The English situation

The terminology for the parties to civil litigation in England has recently changed, so one now needs to understand the historical terms that have been used since the use of modern English, and the new terms. The terms "prosecution" and "defendant" have been retained for criminal litigation.

"The suer"

New style
Old Style
"Suing" or "bringing suit" is now known as "Claiming", or appropriate variants thereof.

"The sued"

New style
Old Style

"The appealer"

This is still the "appellant".

"The appealed against"

This is still the "respondant".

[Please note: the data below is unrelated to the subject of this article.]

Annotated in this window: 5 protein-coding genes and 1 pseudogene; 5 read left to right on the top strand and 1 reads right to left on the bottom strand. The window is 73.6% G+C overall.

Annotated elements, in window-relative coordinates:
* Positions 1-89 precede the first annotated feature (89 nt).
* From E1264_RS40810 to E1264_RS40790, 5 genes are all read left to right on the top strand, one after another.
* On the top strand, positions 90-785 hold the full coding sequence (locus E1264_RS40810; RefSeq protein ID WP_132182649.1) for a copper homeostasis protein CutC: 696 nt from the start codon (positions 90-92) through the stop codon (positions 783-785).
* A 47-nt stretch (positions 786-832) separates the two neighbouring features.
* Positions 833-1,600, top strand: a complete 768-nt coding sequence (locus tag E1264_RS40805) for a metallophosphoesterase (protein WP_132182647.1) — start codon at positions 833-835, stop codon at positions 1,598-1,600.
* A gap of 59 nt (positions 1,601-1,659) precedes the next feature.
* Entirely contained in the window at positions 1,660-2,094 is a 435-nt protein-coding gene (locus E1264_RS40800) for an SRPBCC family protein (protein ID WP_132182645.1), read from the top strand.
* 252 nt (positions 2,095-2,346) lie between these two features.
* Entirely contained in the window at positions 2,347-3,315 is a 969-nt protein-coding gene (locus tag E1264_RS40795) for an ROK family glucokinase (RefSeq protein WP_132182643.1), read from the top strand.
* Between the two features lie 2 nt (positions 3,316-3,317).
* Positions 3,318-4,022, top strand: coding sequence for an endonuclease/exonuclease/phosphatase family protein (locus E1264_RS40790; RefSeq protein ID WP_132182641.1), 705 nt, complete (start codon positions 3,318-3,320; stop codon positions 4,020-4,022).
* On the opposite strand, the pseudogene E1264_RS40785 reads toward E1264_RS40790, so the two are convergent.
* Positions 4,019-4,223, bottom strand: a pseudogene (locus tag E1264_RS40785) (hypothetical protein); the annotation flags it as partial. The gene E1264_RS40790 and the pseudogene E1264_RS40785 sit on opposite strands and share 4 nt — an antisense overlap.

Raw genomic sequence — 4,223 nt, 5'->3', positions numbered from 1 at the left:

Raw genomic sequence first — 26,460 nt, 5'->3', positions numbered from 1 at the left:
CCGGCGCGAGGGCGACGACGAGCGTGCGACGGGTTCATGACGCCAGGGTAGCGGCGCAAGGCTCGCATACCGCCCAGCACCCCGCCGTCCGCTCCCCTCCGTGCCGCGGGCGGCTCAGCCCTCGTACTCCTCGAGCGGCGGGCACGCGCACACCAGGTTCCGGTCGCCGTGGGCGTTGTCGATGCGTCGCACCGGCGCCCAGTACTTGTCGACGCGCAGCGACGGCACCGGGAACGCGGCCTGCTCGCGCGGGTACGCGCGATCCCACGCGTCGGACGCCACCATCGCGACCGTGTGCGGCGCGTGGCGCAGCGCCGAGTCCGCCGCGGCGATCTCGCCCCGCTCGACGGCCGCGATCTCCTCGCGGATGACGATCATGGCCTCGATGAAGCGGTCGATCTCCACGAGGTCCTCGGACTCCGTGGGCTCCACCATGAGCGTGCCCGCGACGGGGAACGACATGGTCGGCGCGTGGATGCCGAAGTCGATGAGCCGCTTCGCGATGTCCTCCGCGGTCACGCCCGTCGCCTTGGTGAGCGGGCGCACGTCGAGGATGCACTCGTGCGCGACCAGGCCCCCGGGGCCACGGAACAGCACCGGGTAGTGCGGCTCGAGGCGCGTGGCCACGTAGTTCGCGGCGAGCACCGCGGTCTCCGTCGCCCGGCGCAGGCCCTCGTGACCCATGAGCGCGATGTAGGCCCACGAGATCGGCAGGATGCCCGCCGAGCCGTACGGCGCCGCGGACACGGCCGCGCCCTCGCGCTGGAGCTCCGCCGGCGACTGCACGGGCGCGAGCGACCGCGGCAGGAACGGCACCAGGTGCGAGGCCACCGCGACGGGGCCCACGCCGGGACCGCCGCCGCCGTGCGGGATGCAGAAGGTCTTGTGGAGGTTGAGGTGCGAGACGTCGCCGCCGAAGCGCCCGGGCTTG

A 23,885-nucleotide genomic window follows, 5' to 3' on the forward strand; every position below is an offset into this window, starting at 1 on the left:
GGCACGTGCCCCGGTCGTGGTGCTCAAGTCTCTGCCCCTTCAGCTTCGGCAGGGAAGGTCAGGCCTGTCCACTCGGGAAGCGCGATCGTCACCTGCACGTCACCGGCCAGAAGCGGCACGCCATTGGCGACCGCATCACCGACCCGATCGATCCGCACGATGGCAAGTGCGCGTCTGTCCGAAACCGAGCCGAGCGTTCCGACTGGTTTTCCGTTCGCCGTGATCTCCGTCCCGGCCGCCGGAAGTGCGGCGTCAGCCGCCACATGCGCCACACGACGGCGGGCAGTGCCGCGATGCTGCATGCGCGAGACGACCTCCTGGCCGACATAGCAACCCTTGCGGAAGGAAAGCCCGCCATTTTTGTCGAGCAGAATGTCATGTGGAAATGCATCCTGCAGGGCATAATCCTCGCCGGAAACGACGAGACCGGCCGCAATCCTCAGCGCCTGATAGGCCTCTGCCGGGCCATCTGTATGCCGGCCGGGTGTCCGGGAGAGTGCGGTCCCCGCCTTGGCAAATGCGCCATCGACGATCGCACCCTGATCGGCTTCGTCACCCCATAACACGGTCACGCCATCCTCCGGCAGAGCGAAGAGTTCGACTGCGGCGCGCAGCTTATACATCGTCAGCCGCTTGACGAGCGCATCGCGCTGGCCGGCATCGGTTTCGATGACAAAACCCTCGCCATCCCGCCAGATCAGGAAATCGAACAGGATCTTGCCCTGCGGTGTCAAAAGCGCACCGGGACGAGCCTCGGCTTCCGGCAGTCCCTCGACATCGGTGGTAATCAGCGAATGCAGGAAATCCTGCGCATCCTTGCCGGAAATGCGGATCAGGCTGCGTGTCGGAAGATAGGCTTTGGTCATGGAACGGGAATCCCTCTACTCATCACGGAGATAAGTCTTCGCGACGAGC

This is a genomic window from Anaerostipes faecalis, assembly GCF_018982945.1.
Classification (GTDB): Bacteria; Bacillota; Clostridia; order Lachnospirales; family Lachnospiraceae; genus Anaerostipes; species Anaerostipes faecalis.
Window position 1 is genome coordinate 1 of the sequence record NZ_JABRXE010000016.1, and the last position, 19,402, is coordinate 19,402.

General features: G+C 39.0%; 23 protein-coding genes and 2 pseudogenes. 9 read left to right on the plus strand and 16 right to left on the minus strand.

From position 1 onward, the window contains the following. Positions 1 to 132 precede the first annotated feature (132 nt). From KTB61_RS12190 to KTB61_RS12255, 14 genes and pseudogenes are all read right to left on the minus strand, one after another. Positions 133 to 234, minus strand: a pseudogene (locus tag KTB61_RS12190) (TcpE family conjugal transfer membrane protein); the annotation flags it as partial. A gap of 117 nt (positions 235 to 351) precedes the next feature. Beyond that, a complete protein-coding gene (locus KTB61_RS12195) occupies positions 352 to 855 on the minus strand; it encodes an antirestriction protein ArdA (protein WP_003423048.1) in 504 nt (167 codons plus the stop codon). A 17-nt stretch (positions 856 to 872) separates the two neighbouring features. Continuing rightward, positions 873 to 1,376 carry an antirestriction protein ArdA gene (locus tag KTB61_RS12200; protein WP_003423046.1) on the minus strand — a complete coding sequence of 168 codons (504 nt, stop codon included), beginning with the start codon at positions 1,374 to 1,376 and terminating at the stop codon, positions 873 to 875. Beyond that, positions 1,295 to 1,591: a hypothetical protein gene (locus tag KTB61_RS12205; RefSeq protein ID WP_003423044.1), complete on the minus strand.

In the High Court, where the respondant counter-claims against the claimant on a related matter, the two claims may be joined and heard as part of one case, with only one case number issued, and one court process: In these cases, whoever brought claim first is the claimant (not that it matters very much in such cases). This tends to happen in patent infringement cases, where the respondant often counter-claims for the patent to be struck down.